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Waking up is hard to do, but it's easier with NPR's Morning Edition. Hosts Renée Montagne and Steve Inskeep bring the day's stories and news to radio listeners on the go. Morning Edition provides news in context, airs thoughtful ideas and commentary, and reviews important new music, books, and events in the arts. All with voices and sounds that invite listeners to experience the stories.Featuring local news, traffic and weather reports from around the Miami Valley. 

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Africa
2:48 am
Mon June 4, 2012

Some Taboos Vanish In Tunisia, Replaced By Others

Since the revolution last year, Tunisians have had greater freedom to express their opinions on political and social issues. But the rise of Islamist groups has made religion a more sensitive topic. Here, two men chat at a cafe in the capital Tunis.
John W. Poole NPR

Originally published on Mon June 4, 2012 2:49 am

Over the next couple weeks, NPR Morning Edition host Steve Inskeep will be taking a Revolutionary Road Trip across North Africa to see how the countries that staged revolutions last year are remaking themselves as they write new social rules, rebuild their economies and establish new political systems. Steve and his team will be traveling some 2,000 miles from Tunisia's ancient city of Carthage, across the deserts of Libya and on to Egypt's megacity of Cairo.

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Crisis In The Housing Market
2:45 am
Mon June 4, 2012

A Waiting Game For Homeowners Trying To Sell Short

Cathy Yamauchi has been waiting since Thanksgiving to hear from her mortgage lender regarding a short sale of her home in Ramsey, Minn. She is planning to move to a townhome, but is mostly living out of boxes while waiting on the short sale.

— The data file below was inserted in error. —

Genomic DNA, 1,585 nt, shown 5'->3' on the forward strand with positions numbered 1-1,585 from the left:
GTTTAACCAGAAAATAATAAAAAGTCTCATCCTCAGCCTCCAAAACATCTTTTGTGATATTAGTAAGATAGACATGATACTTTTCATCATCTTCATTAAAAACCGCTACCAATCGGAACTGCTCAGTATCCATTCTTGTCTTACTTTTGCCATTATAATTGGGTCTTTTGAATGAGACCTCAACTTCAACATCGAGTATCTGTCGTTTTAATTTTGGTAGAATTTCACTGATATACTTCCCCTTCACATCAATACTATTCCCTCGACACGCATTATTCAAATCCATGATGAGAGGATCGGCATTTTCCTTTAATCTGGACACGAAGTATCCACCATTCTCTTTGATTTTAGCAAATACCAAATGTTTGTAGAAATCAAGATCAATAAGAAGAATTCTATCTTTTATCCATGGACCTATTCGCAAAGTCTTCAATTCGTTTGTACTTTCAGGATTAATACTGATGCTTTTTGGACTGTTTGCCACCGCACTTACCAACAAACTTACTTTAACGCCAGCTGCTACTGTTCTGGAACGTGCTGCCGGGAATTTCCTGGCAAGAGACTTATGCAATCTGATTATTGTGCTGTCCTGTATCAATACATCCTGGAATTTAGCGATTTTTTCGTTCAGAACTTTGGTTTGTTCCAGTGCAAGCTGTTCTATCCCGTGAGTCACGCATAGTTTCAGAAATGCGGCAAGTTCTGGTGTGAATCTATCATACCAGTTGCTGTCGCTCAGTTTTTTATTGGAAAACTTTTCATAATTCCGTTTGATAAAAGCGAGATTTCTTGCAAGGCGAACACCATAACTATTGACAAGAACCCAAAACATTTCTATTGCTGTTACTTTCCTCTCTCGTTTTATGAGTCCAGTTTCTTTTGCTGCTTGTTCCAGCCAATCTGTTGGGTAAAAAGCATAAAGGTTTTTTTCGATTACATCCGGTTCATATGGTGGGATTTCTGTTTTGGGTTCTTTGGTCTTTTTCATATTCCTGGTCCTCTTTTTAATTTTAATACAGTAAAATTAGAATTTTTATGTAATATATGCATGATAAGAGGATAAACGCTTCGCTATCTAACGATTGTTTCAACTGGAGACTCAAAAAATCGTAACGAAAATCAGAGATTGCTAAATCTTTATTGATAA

Jennifer Simonson MPR

Originally published on Mon June 4, 2012 11:10 am

Banks are often accused of dragging their feet when a homeowner wants to sell for less than the balance on the mortgage. A lot of those "short sales" might be better dubbed "really long and drawn out" sales. New federal guidelines, though, could now push lenders to approve short sales faster.

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Shots - Health Blog
2:43 am
Mon June 4, 2012

What's Different About The Brains Of People With Autism?

Jeff Hudale, who is autistic, demonstrates a face recognition test at the University of Pittsburgh in 2010. Researchers use eye tracking devices to monitor and record what he is looking at.
Rebecca Droke Pittsburgh Post-Gazette

Originally published on Wed June 6, 2012 1:21 pm

Like a lot of people with autism, Jeff Hudale has a brain that's really good at some things.

"I have an unusual aptitude for numbers, namely math computations," he says.

Hudale can do triple-digit multiplication in his head. That sort of ability helped him get a degree in engineering at the University of Pittsburgh. But he says his brain struggles with other subjects like literature and philosophy.

"I like working with things that are rather concrete and structured," he says. "Yeah, I like things with some logic and some rules to it."

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Around the Nation
7:41 am
Fri June 1, 2012

Rare Double Egg Laid In Abilene, Texas

Originally published on Fri June 1, 2012 9:04 am

Transcript

DAVID GREENE, HOST:

Remembrances
7:34 am
Fri June 1, 2012

Voice Of Speedy Alka-Seltzer Dick Beals Dies At 85

Originally published on Fri June 1, 2012 9:04 am

Transcript

DAVID GREENE, HOST:

Good morning. I'm David Greene with a remembrance of Dick Beals, the man whose voice gave lie to Gumby. A glandular condition gave Beals his small stature and youthful voice, a voice that was used in more than 3,000 commercials. Beals played a wide range of roles - babies, teenagers, chipmunks. Perhaps most notably the Speedy Alka-Seltzer character.

(SOUNDBITE OF ADVERTISEMENT)

DICK BEALS: (Singing) Alka-Seltzer, plop, plop, fizz, fizz - oh, what a relief it is.

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